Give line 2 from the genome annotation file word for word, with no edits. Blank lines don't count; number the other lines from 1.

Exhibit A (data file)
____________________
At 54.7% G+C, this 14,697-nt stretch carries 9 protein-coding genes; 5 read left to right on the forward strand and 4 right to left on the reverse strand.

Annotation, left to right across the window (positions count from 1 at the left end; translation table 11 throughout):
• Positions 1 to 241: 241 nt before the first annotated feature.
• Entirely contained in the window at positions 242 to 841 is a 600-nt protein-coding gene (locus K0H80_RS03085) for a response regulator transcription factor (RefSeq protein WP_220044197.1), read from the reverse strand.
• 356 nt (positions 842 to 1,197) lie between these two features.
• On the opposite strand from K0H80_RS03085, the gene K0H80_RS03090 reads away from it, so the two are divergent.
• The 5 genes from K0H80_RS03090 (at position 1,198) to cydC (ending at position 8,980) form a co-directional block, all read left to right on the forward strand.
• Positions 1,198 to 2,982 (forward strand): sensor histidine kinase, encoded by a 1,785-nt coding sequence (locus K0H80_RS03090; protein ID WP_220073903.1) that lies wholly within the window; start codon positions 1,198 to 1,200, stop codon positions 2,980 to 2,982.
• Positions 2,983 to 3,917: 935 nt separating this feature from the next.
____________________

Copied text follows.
Annotation, left to right across the window (positions count from 1 at the left end; translation table 11 throughout):